Join a sexual violence prevention group, go to a sexual violence prevention event on campus, or take a workshop that will teach you how to help prevent sexual violence.

Resources for Faculty and Staff

The Office of Equity, Diversity and Inclusion provides guidance for helping students who are victims of sexual assault.

We also encourage you to attend educational workshops and programs related to sexual violence prevention, and request a workshop for your class or group, if appropriate.

Find Help and Resources

On-campus emergencies and crime prevention, 24/7

Bissell Hall, North Campus

Phone: (716) 645-2222

A confidential resource who can help you with every step that you decide to take

On-Campus Advocate

Phone: (716) 796-4399

Student conduct rules and regulations, and campus-wide student support

University at Buffalo
9 Norton Hall, North Campus
Buffalo, NY 14260

Phone: (716) 645-6154; Fax: (716) 645-3376

Someone to talk to for mental health issues

Counseling Services

Student Life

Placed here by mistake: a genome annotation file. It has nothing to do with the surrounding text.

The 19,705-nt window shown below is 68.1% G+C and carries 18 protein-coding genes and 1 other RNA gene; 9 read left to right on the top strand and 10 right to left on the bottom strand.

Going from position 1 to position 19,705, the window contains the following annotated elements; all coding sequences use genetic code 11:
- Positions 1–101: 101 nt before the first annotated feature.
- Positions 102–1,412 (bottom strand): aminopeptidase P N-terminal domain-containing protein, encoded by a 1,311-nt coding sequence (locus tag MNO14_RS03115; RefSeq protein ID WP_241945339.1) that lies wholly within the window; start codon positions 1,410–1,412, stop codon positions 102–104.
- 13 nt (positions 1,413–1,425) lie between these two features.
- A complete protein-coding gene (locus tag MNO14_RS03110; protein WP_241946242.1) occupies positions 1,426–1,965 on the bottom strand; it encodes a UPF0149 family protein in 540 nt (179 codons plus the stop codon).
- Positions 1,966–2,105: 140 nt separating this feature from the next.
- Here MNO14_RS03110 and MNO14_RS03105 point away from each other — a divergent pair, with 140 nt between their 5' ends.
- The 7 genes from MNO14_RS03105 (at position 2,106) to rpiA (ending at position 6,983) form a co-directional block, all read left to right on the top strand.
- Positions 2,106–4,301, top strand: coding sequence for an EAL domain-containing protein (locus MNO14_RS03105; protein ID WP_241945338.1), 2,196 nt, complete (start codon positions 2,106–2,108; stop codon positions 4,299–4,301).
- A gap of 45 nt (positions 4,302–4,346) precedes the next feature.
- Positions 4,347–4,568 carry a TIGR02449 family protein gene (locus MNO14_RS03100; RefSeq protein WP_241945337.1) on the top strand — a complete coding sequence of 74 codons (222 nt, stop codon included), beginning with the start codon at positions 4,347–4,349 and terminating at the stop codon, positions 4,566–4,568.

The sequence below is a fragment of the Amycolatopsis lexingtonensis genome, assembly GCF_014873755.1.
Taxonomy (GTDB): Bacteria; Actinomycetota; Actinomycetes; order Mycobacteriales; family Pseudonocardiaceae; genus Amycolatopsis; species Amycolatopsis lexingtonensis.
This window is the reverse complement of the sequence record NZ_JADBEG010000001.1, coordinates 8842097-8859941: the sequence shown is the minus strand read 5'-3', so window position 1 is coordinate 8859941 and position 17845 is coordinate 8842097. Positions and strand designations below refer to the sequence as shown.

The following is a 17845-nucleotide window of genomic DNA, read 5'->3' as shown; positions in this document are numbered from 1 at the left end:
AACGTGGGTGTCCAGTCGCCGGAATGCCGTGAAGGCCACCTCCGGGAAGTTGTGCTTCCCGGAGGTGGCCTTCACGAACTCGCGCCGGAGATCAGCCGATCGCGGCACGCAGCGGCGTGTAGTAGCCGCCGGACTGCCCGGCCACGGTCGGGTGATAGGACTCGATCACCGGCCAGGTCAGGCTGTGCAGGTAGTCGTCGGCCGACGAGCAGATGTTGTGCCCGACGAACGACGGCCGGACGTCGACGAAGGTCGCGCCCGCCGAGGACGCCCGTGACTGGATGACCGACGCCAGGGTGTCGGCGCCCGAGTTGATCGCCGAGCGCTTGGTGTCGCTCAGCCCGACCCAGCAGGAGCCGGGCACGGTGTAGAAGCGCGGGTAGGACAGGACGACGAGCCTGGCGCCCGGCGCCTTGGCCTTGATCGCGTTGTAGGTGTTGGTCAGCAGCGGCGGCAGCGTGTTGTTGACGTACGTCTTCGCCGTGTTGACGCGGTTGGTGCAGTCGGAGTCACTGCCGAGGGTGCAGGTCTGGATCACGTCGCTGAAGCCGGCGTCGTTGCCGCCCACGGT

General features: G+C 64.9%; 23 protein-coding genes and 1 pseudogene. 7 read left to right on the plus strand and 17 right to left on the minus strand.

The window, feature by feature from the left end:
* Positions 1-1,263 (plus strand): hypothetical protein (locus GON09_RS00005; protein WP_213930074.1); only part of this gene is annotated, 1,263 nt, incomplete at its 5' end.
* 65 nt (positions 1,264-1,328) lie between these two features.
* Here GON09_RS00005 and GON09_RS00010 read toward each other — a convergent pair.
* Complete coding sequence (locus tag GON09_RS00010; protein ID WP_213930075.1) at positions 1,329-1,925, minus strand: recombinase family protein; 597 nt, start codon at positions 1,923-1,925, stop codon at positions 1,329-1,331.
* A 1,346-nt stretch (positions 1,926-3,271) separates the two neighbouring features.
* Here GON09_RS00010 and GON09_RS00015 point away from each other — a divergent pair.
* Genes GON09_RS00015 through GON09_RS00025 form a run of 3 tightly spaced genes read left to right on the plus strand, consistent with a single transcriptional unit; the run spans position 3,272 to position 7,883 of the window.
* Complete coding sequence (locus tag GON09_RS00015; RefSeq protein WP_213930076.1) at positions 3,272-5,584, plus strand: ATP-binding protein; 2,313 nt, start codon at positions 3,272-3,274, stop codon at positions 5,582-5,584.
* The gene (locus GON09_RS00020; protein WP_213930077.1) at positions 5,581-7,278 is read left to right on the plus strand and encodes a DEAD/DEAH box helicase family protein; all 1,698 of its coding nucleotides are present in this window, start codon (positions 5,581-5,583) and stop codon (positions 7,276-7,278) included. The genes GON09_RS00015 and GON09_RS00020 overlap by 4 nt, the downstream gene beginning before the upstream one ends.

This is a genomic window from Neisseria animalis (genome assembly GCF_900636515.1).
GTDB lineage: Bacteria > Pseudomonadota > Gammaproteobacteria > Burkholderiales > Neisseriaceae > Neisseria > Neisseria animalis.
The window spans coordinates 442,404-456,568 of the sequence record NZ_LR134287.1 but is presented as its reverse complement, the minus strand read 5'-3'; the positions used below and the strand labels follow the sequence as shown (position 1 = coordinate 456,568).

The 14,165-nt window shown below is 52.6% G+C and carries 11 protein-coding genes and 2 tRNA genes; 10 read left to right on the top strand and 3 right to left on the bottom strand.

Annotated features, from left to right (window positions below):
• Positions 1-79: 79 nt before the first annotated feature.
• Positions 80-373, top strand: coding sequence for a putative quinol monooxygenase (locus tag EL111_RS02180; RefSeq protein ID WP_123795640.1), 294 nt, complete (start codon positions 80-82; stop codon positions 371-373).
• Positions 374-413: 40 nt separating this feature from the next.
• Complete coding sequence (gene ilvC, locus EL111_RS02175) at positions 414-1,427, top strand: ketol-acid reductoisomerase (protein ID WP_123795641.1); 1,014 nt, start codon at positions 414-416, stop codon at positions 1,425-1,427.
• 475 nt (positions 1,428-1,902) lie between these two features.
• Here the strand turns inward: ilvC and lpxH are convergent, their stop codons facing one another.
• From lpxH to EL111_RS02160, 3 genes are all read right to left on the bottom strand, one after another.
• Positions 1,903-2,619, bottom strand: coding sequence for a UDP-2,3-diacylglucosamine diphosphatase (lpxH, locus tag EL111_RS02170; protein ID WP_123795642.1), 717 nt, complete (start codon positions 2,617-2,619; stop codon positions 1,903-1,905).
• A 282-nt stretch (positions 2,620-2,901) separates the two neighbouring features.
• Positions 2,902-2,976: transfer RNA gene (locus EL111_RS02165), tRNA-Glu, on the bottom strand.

University at Buffalo
120 Richmond Quadrangle, North Campus
Buffalo, NY 14261

Phone: (716) 645-2720; Fax: (716) 645-2175

University at Buffalo
202 Michael Hall, South Campus
Buffalo, NY 14214

Phone: (716) 829-5800

Primary, non-emergency medical care

University at Buffalo
Michael Hall, 3435 Main Street, South Campus
Buffalo, NY 14214

Phone: (716) 829-3316; Fax: (716) 829-2564

Preventative health and wellness education

University at Buffalo
114 Student Union, North Campus
Buffalo, NY 14260

Phone: (716) 645-2837; Fax: (716) 645-6234

Support for matters including discrimination and harassment

406 Capen Hall, North Campus

Phone: (716) 645-2266

Additional Resources

Sexual Assault

Violence Prevention

Survivor of an Unwanted Sexual Experience?

If you or someone you know needs support dealing with the emotional, physical or legal challenges of surviving a sexual assault or other unwanted sexual experience, we can help you.